Keep excess water away from lateral lines

Image of keeping excess water away from lateral lines.This article will discuss how to keep excess water away from lateral lines. Owning a nice home is different from maintaining a home. You can purchase a property and leave it unoccupied for some time. With this, you are confident that you have it in your name and that no one will take it unlawfully from you. However, keeping a home in mint condition takes substantial amounts of effort, money, and time. You should always see to it that every single component in your property is functional, intact, and efficient.

One of the most important parts you should pay attention to is your septic system. It is not unusual for homeowners to forget the capacity of their septic system. Your septic tank is designed, built, and installed according to the needs of your household. If the water load capacity of your tank goes beyond what is set, you will have septic problems such as wastewater overflow, flooding, and backup, which will make your entire property unfit for habitation. Excess water load should also be diverted away from your drain field. As you know, your drain field contains lateral lines that distribute the pre-treated effluent so that it may further undergo treatment and purification.

The lateral line system is where the final phase of wastewater treatment starts. If excess water enters these lines, the untreated wastewater will backup into your home, overflow, and flood your property. This is a bad thing because if the raw wastewater makes it to the surrounding soil, toxins and pathogens will take over. The sewage will also seep into the groundwater, contaminating the clean water supply.

You should know how to keep excess water away from lateral lines.  Since this is the pathway through which the pre-treated effluent should go through to be purified before it’s released into the surrounding environment, it should never be blocked. However, excess water does enter the lateral lines through flooding, rainfall, and irresponsible dumping of water used in the household. Maintaining the functionality of you r lateral lines is vital. If your lateral lines fail, the entire septic system will. Water occupies space just like any form of matter. If excess water enters the lateral lines, this will serve as a solid wall that will keep the raw wastewater from moving forward to be treated. Below are some of the things you should do to keep excess water from lateral lines:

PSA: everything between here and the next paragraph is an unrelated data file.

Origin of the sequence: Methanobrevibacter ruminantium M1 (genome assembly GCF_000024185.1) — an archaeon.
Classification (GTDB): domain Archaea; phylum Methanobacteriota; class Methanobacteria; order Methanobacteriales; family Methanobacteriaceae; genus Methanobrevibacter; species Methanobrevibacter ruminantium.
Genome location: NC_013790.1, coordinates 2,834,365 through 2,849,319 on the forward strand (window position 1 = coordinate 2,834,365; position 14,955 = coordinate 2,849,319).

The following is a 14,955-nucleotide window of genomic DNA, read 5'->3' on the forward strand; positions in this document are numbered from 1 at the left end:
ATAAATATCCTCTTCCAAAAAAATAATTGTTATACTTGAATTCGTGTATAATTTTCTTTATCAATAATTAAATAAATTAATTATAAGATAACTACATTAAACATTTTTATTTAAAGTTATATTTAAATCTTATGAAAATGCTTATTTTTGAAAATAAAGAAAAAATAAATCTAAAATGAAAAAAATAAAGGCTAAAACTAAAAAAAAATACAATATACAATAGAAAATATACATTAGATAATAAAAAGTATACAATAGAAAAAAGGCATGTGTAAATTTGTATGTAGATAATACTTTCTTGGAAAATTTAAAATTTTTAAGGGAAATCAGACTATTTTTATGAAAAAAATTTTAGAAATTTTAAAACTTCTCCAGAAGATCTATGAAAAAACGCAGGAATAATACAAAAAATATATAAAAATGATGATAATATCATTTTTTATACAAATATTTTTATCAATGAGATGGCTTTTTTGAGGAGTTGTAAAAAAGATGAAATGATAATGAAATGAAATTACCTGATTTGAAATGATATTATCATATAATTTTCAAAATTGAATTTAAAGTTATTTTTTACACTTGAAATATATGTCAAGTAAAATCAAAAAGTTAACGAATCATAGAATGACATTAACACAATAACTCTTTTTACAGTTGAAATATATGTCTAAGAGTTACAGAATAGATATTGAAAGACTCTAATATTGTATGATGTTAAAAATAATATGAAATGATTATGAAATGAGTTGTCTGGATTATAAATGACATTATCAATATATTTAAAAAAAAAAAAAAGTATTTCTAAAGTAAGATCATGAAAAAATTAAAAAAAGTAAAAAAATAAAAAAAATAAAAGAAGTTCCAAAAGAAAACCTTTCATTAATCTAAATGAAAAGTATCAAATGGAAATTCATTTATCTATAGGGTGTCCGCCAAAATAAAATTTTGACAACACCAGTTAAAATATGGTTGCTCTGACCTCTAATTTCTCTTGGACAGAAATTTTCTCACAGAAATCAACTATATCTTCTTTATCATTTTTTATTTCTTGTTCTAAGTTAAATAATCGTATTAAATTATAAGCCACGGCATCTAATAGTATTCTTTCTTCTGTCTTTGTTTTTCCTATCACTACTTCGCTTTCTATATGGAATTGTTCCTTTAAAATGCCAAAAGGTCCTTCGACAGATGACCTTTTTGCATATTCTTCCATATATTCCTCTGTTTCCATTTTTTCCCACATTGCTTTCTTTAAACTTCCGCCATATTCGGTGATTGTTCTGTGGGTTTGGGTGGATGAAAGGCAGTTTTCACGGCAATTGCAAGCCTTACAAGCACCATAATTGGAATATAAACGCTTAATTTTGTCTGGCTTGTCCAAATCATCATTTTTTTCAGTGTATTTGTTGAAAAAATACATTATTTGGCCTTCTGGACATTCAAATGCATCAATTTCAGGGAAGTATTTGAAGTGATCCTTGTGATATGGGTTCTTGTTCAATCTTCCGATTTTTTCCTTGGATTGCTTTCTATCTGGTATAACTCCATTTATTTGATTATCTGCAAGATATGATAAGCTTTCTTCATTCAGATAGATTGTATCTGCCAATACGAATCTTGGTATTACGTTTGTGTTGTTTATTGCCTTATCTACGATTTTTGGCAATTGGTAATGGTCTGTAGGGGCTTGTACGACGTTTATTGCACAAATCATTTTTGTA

• Reposition your rain gutter.

The rain gutter should be repositioned if it drains over or near the lateral lines. The runoff contains lots of sediments and excess water that force their way into the perforations of the lateral lines, taking over the natural flow of wastewater treatment. It would be best to catch the runoff and recycle the collected water for watering plants or flushing the toilet.

  • Dispose of greywater properly.

Sadly, some homeowners think that they are helping the septic system and its components by not letting their greywater drain into the septic system. So, they collect the used water and dump it over their lawns, thinking that the soil will just hold it until it evaporates. The excess water is unknowingly poured over the lateral lines, causing the entire wastewater treatment process to stop.

  • Install greywater systems or dry well systems.

These systems are responsible for collecting and treating greywater. As you know, greywater is wastewater that doesn’t have human waste. It comes from your shower, tub, drains, washing machine, and dishwasher. Greywater or dry well systems convert greywater into usable water for your lawn and for your toilet. Through these systems, you can effectively save money on water bills because you won’t have to use your clean water supply to provide water for lawn maintenance and toilet flushing.

Excess water does a lot of damage to your lateral lines and to your septic system in general. Have a talk with your septic expert to prevent too much water from interrupting the wastewater treatment process in your property.